2. References are available upon request. It is filler. Everyone knows it is filler. You are trying to balance out the appearance of your resume and had nothing else to say. Get rid of it. We know the references are available upon request. You don’t have to tell us that.

3. This is a biggie especially for you senior people. Get rid of the stuff from 20 years ago. As a matter of fact, in most cases you get rid of the stuff from 15 years ago. It is extraordinarily unusual. If you are ever going to be hired based upon things that you did 15 or 20 years ago.

If you are, in most cases, you want to keep it a secret. After all, you will be taking a huge step backward professionally. Instead, focus in and give the most space to the current work. The further that you go back in time, the less information that you want to provide. Frankly, the older it is, the less valuable it is to the employer.

From their perspective, how much do you think they believe you really remember from 15 or 20 years ago? Next to nothing, of course. Why submit your resume for jobs that require experience that you had from the Stone Ages?

Firms aren’t going to care for it. They are not going to believe it. Get it off your resume altogether!

Maybe you have a sentence or 2, but you are not going to try to really find work based upon stuff (let me use an example of an IT person) work that you did as a programmer back in The Stone Ages… You don’t remember how he did it. You could reconstructed and they don’t have the technology from 20 years ago. Get rid of it.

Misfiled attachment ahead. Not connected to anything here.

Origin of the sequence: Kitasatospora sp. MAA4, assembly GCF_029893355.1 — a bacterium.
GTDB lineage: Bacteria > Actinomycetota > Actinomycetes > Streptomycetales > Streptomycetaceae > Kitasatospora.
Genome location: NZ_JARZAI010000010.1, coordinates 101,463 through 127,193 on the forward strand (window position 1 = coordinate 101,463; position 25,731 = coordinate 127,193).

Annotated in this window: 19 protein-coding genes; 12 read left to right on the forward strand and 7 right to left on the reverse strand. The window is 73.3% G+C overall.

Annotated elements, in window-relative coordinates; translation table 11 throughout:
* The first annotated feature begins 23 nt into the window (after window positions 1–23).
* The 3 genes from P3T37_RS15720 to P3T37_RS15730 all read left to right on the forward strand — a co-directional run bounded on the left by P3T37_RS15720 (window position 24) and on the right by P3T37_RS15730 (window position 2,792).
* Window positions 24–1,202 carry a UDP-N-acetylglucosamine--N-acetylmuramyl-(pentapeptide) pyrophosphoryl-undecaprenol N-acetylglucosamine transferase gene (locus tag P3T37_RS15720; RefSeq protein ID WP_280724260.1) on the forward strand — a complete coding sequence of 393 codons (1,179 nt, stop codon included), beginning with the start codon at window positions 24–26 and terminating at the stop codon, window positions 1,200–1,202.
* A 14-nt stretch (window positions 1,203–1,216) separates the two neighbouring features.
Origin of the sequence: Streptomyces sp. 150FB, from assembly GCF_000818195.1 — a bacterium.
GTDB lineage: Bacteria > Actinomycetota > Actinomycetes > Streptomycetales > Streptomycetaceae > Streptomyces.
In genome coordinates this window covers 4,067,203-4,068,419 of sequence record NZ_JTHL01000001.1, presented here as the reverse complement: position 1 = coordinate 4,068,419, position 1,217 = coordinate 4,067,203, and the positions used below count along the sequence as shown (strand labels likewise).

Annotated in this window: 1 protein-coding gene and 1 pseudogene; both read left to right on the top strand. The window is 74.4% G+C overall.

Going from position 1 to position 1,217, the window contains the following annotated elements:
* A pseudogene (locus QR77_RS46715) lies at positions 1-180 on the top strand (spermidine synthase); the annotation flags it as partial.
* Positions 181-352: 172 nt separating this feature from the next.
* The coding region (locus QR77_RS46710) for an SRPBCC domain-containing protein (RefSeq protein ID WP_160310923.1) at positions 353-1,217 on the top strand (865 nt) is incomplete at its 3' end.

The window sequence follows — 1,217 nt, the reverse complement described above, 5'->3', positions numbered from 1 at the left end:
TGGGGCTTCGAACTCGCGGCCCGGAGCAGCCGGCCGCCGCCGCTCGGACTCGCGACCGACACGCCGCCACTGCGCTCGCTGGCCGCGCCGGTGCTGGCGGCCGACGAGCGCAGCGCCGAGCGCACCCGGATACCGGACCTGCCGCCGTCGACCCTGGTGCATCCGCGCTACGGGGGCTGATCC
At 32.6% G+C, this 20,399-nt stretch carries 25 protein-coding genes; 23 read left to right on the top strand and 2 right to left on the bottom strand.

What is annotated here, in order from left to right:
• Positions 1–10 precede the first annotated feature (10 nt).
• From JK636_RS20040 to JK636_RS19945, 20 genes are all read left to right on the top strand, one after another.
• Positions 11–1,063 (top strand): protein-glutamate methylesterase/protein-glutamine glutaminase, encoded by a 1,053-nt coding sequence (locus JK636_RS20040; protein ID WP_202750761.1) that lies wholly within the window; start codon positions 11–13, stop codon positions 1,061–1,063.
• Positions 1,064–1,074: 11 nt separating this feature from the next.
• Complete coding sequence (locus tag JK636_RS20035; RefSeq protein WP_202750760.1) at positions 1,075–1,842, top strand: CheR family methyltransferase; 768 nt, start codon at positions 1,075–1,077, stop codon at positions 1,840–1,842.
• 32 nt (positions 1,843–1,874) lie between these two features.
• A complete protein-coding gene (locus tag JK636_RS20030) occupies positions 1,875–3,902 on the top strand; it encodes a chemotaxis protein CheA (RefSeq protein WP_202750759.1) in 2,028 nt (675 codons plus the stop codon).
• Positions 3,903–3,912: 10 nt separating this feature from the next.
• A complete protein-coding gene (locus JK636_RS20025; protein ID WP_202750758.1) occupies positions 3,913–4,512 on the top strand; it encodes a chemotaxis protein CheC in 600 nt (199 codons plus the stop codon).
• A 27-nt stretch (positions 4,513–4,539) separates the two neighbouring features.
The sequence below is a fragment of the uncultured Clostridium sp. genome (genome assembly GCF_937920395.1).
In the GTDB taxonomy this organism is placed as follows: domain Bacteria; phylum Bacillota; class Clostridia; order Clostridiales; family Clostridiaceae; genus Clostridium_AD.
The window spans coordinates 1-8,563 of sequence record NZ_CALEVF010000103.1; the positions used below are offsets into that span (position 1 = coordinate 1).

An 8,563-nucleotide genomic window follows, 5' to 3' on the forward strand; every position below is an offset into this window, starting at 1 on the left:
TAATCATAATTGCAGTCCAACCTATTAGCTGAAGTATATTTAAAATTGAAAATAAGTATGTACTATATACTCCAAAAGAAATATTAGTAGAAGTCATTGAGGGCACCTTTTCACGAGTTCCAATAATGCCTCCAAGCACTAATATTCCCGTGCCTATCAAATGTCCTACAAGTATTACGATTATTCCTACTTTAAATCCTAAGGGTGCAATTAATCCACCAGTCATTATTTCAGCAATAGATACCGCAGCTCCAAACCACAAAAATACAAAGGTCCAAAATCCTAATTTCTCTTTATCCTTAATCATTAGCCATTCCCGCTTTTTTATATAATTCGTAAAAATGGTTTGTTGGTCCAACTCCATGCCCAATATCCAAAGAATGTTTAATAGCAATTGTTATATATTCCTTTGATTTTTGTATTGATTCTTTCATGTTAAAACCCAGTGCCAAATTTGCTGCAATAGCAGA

So, no objectives, no “references are available upon request,” and certainly nothing from 15 to 20 years ago.

Do you really think employers are trying to help you?

You already know you can’t trust recruiters—they tell you as much as they think you need to know to take the job they after representing so they collect their payday.

The skills needed to find a job are different yet complement the skills needed to do a job.

Jeff Altman, The Big Game Hunter has been a career coach and recruiter for what seems like one hundred years.

JobSearchCoachingHQ.com changes that with great advice for job hunters—videos, my books and guides to job hunting, podcasts, articles, PLUS a community for you to ask questions of PLUS the ability to ask me questions where I function as your ally with no conflict of interest answering your questions.

Connect with me on LinkedIn

You can order a copy of “Diagnosing Your Job Search Problems” for Kindle for $.99 and receive free Kindle versions of “No BS Resume Advice” and “Interview Preparation.”

Don’t forget to give the show 5 stars and a good review in iTunes

 

Preparing for the Next One | No BS Job Search Advice Radio

Listen to this episode of No BS Job Search Advice Radio

Jeff Altman, The Big Game Hunter encourages you to network and prepare yourself for the next recession now before you experience the crisis.

Summary

Let’s have a quick and honest conversation with ourselves.  Right now, if you are like most people, you are working.  You are out there plugging along, doing your job well or trying to do your job well, and any thought about the economy and planning for your career future or long out of your mind.  If the wall, fear has disappeared from newspapers as layoffs have declined.